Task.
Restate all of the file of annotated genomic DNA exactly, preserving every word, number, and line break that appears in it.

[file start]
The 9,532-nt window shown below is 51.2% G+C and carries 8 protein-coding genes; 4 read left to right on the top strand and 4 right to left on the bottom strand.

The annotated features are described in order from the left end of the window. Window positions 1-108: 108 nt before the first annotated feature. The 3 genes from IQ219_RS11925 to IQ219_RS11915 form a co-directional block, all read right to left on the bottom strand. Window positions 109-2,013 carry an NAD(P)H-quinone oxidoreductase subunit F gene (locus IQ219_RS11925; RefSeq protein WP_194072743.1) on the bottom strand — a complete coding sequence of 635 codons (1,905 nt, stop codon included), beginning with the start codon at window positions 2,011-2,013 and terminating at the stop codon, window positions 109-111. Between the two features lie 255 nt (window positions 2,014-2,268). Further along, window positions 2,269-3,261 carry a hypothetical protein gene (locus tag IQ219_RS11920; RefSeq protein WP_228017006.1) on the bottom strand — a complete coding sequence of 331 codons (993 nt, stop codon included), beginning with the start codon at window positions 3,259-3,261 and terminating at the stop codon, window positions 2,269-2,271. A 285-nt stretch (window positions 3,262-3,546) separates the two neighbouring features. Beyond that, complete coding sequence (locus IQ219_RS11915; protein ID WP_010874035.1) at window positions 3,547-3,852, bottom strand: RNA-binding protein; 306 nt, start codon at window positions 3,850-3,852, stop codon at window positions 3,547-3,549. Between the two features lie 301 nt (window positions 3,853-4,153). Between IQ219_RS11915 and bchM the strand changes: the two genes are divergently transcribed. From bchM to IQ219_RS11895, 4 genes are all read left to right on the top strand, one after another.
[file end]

The 9,532-nt window shown below is 51.2% G+C and carries 8 protein-coding genes; 4 read left to right on the top strand and 4 right to left on the bottom strand.

The annotated features are described in order from the left end of the window. Window positions 1-108: 108 nt before the first annotated feature. The 3 genes from IQ219_RS11925 to IQ219_RS11915 form a co-directional block, all read right to left on the bottom strand. Window positions 109-2,013 carry an NAD(P)H-quinone oxidoreductase subunit F gene (locus IQ219_RS11925; RefSeq protein WP_194072743.1) on the bottom strand — a complete coding sequence of 635 codons (1,905 nt, stop codon included), beginning with the start codon at window positions 2,011-2,013 and terminating at the stop codon, window positions 109-111. Between the two features lie 255 nt (window positions 2,014-2,268). Further along, window positions 2,269-3,261 carry a hypothetical protein gene (locus tag IQ219_RS11920; RefSeq protein WP_228017006.1) on the bottom strand — a complete coding sequence of 331 codons (993 nt, stop codon included), beginning with the start codon at window positions 3,259-3,261 and terminating at the stop codon, window positions 2,269-2,271. A 285-nt stretch (window positions 3,262-3,546) separates the two neighbouring features. Beyond that, complete coding sequence (locus IQ219_RS11915; protein ID WP_010874035.1) at window positions 3,547-3,852, bottom strand: RNA-binding protein; 306 nt, start codon at window positions 3,850-3,852, stop codon at window positions 3,547-3,549. Between the two features lie 301 nt (window positions 3,853-4,153). Between IQ219_RS11915 and bchM the strand changes: the two genes are divergently transcribed. From bchM to IQ219_RS11895, 4 genes are all read left to right on the top strand, one after another.